- Have Matthew Stafford, Aaron Donald, and Jalen Ramsey
- Play in the stadium that will be hosting the next Super Bowl
- Have made the most obvious statement to the other 31 teams that they’re going for it
- Have a head coach who is still one of the most respected in the game
- Have a defensive coordinator who is one of the most respected assistants in the game
- Have consistently helped players become more valuable after they joined the Rams
Building off of that final point, consider the two most recent cases of Dante Fowler and Leonard Floyd. Both have experienced new highs while playing alongside Donald. Morgan Fox has felt the same and will also get paid. LA is a fantastic option as a one-year destination and there is an interesting market of veterans hitting free agency because of that lowered cap.
What I don’t think the Rams need: Leonard Floyd’s next contract
I’m sure that the Rams aren’t offering enough to keep Floyd from testing free agency. If they are offering him enough for that to happen, I would think that is a mistake.
Floyd was inconsistent as a pass rusher and what positive qualities he does bring to a defense — run defense, veteran experience at a position lacking that for LA — probably won’t be worth whatever he’ll receive based on a 10.5-sack season.
What I think the Rams need: A clear number one receiver — between Robert Woods and Cooper Kupp
Similar to the difficult conversation about tackles, I think that Snead and Sean McVay must come to a decision on not only who their top two receivers will be in 2021, but who it will be in 2022. Both Cooper Kupp and Robert Woods signed extensions last year and they’ll probably need one of those players to restructure, further tying him to the club. We could debate endlessly about which receiver is actually more valuable to the team over the next 2-3 years, but ultimately I’m not sure that it can be both.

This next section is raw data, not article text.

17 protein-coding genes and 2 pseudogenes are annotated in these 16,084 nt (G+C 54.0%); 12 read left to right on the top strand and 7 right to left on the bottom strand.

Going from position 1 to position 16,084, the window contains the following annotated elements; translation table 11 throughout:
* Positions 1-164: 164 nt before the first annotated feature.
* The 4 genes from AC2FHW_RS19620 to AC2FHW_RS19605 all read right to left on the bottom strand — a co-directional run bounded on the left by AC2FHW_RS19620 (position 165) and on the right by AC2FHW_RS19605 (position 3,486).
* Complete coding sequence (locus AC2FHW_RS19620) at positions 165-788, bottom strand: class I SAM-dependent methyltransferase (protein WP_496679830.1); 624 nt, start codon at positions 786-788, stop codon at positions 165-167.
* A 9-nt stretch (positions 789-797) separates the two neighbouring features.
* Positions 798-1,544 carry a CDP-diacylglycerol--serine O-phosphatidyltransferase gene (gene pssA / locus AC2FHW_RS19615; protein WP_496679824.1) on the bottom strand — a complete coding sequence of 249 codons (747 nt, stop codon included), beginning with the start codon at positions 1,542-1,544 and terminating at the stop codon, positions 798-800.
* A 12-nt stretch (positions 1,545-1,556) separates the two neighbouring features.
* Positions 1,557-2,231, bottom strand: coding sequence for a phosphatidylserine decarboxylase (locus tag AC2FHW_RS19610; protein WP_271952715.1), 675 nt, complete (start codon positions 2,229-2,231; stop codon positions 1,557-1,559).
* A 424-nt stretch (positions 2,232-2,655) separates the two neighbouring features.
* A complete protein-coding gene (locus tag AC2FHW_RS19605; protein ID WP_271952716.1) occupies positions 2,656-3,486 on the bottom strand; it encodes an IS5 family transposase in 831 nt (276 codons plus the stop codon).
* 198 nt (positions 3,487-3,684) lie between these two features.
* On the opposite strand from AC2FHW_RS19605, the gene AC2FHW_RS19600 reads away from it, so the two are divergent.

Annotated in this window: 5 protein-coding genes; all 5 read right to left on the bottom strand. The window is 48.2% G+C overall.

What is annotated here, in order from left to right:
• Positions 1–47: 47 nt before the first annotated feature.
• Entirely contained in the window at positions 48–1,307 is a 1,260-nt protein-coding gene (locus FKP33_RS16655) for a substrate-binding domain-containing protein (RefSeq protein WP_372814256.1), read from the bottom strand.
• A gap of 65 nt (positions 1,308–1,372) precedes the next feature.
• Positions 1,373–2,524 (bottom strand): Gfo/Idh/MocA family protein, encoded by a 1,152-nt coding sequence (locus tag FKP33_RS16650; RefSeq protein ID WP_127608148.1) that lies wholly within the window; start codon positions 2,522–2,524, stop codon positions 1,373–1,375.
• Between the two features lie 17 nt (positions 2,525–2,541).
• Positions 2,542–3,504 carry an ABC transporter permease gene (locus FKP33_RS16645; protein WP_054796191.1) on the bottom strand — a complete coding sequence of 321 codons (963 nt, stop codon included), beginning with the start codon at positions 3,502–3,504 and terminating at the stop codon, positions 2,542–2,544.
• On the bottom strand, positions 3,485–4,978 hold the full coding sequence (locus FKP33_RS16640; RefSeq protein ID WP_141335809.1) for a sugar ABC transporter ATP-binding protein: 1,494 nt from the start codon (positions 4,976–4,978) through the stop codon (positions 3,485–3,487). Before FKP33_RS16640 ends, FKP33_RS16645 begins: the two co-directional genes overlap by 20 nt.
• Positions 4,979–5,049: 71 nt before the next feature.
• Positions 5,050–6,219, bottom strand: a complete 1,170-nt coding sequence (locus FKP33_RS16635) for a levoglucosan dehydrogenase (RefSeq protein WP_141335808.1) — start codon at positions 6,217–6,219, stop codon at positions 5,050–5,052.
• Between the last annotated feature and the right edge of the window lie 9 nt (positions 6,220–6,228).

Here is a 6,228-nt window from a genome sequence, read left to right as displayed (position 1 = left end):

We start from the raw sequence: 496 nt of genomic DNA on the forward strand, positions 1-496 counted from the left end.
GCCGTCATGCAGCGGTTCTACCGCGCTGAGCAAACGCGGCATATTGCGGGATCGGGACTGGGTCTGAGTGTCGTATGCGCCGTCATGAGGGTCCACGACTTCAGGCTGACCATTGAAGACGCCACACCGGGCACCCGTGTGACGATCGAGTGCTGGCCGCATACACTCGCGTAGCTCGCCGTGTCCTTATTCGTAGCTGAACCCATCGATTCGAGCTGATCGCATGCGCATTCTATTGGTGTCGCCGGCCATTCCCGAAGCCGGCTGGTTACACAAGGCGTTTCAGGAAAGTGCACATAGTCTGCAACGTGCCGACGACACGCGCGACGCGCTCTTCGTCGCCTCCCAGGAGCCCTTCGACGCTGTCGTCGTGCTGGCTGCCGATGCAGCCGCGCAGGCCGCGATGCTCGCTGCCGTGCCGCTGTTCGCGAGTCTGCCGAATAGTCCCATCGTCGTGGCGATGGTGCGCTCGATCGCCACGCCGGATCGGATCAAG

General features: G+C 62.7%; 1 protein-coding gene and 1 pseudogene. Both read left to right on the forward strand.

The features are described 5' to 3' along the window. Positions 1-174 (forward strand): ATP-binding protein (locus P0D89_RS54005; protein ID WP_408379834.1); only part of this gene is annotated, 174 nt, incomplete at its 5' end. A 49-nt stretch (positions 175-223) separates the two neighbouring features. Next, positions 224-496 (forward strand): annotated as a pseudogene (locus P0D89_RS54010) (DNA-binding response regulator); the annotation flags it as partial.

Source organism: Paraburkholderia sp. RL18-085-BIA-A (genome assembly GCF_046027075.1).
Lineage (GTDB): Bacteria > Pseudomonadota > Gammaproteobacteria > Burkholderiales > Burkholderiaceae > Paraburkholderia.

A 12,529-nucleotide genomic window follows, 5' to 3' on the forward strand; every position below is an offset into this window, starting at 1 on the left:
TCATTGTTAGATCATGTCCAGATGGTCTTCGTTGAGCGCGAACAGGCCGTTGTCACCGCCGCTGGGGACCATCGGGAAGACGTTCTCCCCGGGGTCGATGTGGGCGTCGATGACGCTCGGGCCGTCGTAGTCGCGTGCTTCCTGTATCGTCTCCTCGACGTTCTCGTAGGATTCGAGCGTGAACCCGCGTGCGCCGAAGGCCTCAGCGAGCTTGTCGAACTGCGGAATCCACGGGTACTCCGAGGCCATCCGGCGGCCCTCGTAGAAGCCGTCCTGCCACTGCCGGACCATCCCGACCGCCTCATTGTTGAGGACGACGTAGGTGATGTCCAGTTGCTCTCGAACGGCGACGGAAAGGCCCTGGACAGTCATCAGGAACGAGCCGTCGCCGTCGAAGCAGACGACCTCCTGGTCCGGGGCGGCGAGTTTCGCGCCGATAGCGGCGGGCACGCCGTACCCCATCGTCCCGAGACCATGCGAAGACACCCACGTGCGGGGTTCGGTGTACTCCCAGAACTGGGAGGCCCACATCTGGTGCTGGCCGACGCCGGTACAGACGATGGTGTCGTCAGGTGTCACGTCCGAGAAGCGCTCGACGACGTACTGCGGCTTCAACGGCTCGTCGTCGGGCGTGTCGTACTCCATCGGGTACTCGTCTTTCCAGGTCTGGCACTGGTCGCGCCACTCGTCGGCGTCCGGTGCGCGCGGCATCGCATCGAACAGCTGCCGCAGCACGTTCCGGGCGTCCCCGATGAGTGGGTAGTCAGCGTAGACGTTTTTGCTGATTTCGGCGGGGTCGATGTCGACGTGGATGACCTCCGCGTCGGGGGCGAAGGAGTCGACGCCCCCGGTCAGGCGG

Once the Rams know which receiver they prefer (and obviously, I’m sure they already do, but we don’t exactly know — and that decision could come down to Stafford) then they know which receiver is expendable. And as difficult as that conversation would be, LA could gain a lot from knowing which receiver they could potentially trade at some point. Or which one might be the first to get his release.
Not that they need to rush into it or that it needs to happen this year.
What I think the Rams need: A clear number three pass-catcher
So once the Rams know who their number one is, then they’ll need to figure out who the number three is. I don’t think they can rely on it being a player who is already on the roster — even if it does become true that Van Jefferson or Brycen Hopkins or Trishton Jackson are diamonds waiting for their moment on the ring.
As said earlier with veterans, the Rams should be in an envious position while competing for free agent receivers and tight ends. They have the quarterback, they have the running back, they have the offensive line (probably), they have the coaches, they have other weapons who can free up a third receiver for opportunities. It should be attractive to prospective receivers and tight ends and I won’t be surprised if LA’s biggest offseason acquisition is a number three receiver.